Whether it was dealing with complex new regulations, such as the TILA-RESPA Integrated Disclosures rule, or preparing for upcoming rules, including new reporting requirements under the Home Mortgage Disclosure Act, mortgage lenders were exceptionally busy dealing with compliance-related issues in 2016.
Making things even more challenging for them was that mortgage rates started to increase immediately following the November presidential election, setting things up for a rather dismal fourth quarter, origination-wise. The rise in rates had an almost immediate impact on refinances, plus it started to dampen home sales, as many consumers who were considering buying a house started to pull back for fear that rates would rise even more in 2017. Then, in December, the Federal Reserve decided to raise short-term rates, which further impacted refinances and purchases. The Fed has indicated that it may decide to raise rates two or three more times this year, but, once again, it depends on the performance of certain macroeconomic indicators, including job and income growth.
During a series of recent email interviews, MortgageOrb asked numerous housing and mortgage experts to reflect back on what they feel were the most important events or factors impacting the mortgage industry in 2016 – and which factors will continue to reshape the market in 2017. Next in this ongoing series of Q&As, we have Rick Sharga, housing luminary and executive vice president at online marketplace Ten-X. What follows are excerpts from our interview.
Q: Reflecting on 2016, what would you say were the most important changes the mortgage industry saw and why?
Sharga: There were a few major trends impacting the mortgage industry in 2016. One was the rapid growth of non-bank lenders in terms of origination volume. It became apparent that retail banks were focusing most of their mortgage lending on conventional loans that fit squarely within the qualified mortgage box or on jumbo loans to high net worth individuals who were candidates for other banking services. A number of smaller community banks exited the business, citing exorbitant costs of regulatory compliance. Non-bank lenders have filled this void and appear to be poised to continue to grow market share.
Increased levels of regulatory compliance was clearly another trend in 2016; this added to the cost and complexity of making loans but also resulted in some of the lowest delinquency rates in recent history. We also saw a huge movement of nonperforming loan portfolios from banks and government entities to institutional investors; this had major impacts on the balance sheet of the sellers and on the servicing industry, which saw these portfolios move from traditional servicers to special servicers selected by the investors.
Q: Looking forward to 2017, what are your predictions for home sales and origination volume? What impact do you think rising mortgage rates will have on volume and operations?
Sharga: I expect existing-home sales to increase marginally over 2016 numbers – we’ll probably see between 5.6 million to 5.7 million units sold. New home sales may grow more rapidly and will probably end 2017 in the 650,000-700,000 range.
Origination volume will be a mixed bag: Purchase activity is likely to go up a bit, but refinance activity is probably going to fall off a cliff as interest rates rise. Overall, we’re probably looking at between $1.5 trillion to $1.6 trillion in origination volume, with between $1.0 trillion and $1.2 trillion of that being purchase loans. Rates on a 30-year, fixed-rate loan will probably end the year between 4.5% and 5.0%, which is still very low by historical standards but high enough to become a major headwind for the refinance market.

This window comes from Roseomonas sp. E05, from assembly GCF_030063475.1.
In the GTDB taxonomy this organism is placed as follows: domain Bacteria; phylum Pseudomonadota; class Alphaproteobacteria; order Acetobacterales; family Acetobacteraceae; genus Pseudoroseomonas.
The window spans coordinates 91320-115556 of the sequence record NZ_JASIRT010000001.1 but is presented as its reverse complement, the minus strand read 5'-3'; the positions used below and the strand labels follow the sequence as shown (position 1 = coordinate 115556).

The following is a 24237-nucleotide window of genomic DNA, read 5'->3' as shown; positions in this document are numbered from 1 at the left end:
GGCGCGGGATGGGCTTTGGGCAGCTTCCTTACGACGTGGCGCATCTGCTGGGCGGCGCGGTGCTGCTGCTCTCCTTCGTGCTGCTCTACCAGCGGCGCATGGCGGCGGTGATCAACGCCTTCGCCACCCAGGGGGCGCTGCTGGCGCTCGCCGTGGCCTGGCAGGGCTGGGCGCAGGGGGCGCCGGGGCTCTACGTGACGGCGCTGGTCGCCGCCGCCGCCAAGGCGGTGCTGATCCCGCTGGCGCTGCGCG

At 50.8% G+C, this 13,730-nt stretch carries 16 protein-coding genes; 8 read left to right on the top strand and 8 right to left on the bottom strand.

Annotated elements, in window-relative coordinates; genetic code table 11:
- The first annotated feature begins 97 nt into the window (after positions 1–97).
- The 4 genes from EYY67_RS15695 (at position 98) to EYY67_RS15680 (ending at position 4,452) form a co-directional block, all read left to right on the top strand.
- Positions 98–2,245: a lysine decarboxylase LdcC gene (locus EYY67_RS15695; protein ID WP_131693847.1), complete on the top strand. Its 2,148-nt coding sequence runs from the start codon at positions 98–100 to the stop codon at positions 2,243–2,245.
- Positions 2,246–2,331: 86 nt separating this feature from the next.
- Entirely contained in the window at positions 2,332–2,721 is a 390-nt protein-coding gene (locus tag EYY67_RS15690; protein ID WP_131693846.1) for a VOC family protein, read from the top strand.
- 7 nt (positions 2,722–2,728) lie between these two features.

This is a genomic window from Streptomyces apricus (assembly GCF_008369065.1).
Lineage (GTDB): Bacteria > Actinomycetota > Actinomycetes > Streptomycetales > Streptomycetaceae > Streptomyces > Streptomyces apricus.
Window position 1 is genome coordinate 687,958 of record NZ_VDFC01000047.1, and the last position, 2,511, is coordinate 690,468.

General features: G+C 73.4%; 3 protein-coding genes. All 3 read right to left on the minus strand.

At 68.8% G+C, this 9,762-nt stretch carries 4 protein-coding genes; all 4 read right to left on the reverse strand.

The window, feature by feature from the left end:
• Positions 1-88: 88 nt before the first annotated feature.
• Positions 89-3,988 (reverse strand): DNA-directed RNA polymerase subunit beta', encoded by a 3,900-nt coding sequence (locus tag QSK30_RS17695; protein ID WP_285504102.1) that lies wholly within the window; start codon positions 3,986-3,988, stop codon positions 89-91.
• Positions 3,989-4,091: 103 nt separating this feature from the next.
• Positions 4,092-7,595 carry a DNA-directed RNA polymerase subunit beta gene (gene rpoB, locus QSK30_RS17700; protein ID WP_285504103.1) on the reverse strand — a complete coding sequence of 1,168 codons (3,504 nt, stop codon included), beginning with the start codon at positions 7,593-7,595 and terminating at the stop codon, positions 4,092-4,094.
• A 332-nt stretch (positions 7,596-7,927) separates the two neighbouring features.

Home price appreciation will probably slow down to accommodate the higher interest rates. We’ll likely finish 2016 with around a 6.0% year-over-year increase in home prices; I expect that the increase in 2017 will be more in the range of 4.5% to 5.0%.
Q: What other factors do you see reshaping the mortgage market in 2017?
Sharga: I’m not sure how much we’ll actually see happen in 2017, but the two huge issues that are likely to be front and center are the ultimate disposition of Fannie Mae and Freddie Mac and whether the Dodd-Frank law survives the incoming Trump administration.
The president-elect has made regulatory relief one of the pillars of his economic policy, and he and some of his nominees have identified Dodd-Frank as a burden not only to the mortgage industry, but also to all businesses in the U.S. Whether the new administration will be able to repeal the bill is open to debate, but it’s very likely that it will at least attempt to scale back some of the more onerous aspects of the legislation.
The administration has also made strong comments about ending the government conservatorship of Fannie and Freddie, and Treasury secretary nominee Steven Mnuchin has expressed a desire to privatize both entities. But after eight years of conservatorship, it seems like there will be a lot to unwind before anything happens – and a lot of unanswered questions. But whatever the administration decides to do, it needs to do it very carefully and very thoughtfully, as the government-sponsored enterprises (GSEs) are involved in such a large number of mortgage loans; simply unplugging the GSEs and expecting private capital to take over would be a disaster.